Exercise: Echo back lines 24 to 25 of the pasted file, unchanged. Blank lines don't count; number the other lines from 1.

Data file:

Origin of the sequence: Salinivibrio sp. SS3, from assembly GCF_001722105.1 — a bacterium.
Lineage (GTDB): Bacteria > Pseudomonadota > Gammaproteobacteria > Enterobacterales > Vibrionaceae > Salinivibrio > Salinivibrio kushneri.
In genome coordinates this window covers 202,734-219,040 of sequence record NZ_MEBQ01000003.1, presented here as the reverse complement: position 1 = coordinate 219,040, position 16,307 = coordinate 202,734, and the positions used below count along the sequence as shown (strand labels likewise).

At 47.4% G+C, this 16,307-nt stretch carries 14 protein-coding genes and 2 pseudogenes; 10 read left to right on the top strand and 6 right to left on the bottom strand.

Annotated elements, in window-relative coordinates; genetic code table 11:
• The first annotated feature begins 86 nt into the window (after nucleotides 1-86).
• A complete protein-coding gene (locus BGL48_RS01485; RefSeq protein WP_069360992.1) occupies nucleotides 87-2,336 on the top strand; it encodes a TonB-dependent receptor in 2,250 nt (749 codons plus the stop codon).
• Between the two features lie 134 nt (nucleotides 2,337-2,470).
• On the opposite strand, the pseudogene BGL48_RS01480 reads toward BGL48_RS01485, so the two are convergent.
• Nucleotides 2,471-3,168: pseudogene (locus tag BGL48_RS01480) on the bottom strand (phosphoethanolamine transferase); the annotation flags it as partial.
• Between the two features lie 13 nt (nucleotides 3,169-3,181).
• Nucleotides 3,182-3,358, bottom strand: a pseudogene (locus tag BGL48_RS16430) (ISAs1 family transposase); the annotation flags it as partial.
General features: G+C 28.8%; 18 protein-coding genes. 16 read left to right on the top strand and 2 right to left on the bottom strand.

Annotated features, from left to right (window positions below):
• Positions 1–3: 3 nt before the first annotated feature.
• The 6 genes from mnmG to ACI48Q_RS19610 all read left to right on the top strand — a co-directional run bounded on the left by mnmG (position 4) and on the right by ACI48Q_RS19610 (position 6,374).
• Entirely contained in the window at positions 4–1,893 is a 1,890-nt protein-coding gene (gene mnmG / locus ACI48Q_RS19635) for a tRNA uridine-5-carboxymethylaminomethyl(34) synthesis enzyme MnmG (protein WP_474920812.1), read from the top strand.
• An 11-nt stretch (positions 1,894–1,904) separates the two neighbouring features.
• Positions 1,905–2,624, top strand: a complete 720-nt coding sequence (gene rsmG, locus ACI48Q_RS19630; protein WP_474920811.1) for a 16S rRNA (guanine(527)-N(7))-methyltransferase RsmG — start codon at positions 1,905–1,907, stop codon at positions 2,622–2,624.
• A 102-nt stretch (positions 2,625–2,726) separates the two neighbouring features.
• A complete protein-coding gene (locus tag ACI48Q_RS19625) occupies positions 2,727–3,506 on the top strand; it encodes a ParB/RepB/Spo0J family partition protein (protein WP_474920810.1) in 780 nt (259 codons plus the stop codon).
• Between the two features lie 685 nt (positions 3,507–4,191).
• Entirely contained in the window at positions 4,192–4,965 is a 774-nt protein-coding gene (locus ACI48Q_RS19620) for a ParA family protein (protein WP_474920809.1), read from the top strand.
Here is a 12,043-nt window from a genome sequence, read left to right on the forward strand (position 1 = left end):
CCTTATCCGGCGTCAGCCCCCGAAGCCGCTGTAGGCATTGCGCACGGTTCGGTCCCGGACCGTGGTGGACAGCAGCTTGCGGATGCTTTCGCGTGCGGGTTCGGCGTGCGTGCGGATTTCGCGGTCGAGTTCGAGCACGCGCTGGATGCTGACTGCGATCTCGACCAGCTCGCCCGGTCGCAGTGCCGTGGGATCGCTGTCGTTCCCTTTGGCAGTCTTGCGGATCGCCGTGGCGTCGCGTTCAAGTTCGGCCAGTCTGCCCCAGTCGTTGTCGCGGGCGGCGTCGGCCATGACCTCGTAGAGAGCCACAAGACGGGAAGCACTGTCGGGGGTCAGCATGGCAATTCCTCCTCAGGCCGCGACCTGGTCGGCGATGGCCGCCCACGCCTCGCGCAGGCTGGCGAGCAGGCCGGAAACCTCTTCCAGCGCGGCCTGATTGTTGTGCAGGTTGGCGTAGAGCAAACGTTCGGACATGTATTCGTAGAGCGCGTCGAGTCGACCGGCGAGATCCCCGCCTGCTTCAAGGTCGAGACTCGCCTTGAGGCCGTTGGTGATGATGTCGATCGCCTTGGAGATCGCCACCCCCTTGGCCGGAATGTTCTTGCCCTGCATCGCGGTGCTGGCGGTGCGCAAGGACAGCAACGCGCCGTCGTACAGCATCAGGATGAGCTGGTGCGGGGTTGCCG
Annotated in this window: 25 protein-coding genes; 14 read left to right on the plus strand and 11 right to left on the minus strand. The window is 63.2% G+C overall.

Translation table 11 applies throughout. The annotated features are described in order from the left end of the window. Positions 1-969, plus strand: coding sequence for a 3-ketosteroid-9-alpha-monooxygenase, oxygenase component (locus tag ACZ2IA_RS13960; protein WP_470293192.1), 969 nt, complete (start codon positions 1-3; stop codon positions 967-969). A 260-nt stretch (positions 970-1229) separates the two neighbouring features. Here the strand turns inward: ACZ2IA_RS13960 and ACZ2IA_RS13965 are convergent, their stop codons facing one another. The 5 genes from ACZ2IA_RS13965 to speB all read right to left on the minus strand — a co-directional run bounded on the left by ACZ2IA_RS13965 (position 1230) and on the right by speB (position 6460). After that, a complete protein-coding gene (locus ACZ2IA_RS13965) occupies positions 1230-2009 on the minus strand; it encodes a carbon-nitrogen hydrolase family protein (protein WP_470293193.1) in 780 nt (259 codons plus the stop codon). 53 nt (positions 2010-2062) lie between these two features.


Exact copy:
Here is a 12,043-nt window from a genome sequence, read left to right on the forward strand (position 1 = left end):
CCTTATCCGGCGTCAGCCCCCGAAGCCGCTGTAGGCATTGCGCACGGTTCGGTCCCGGACCGTGGTGGACAGCAGCTTGCGGATGCTTTCGCGTGCGGGTTCGGCGTGCGTGCGGATTTCGCGGTCGAGTTCGAGCACGCGCTGGATGCTGACTGCGATCTCGACCAGCTCGCCCGGTCGCAGTGCCGTGGGATCGCTGTCGTTCCCTTTGGCAGTCTTGCGGATCGCCGTGGCGTCGCGTTCAAGTTCGGCCAGTCTGCCCCAGTCGTTGTCGCGGGCGGCGTCGGCCATGACCTCGTAGAGAGCCACAAGACGGGAAGCACTGTCGGGGGTCAGCATGGCAATTCCTCCTCAGGCCGCGACCTGGTCGGCGATGGCCGCCCACGCCTCGCGCAGGCTGGCGAGCAGGCCGGAAACCTCTTCCAGCGCGGCCTGATTGTTGTGCAGGTTGGCGTAGAGCAAACGTTCGGACATGTATTCGTAGAGCGCGTCGAGTCGACCGGCGAGATCCCCGCCTGCTTCAAGGTCGAGACTCGCCTTGAGGCCGTTGGTGATGATGTCGATCGCCTTGGAGATCGCCACCCCCTTGGCCGGAATGTTCTTGCCCTGCATCGCGGTGCTGGCGGTGCGCAAGGACAGCAACGCGCCGTCGTACAGCATCAGGATGAGCTGGTGCGGGGTTGCCG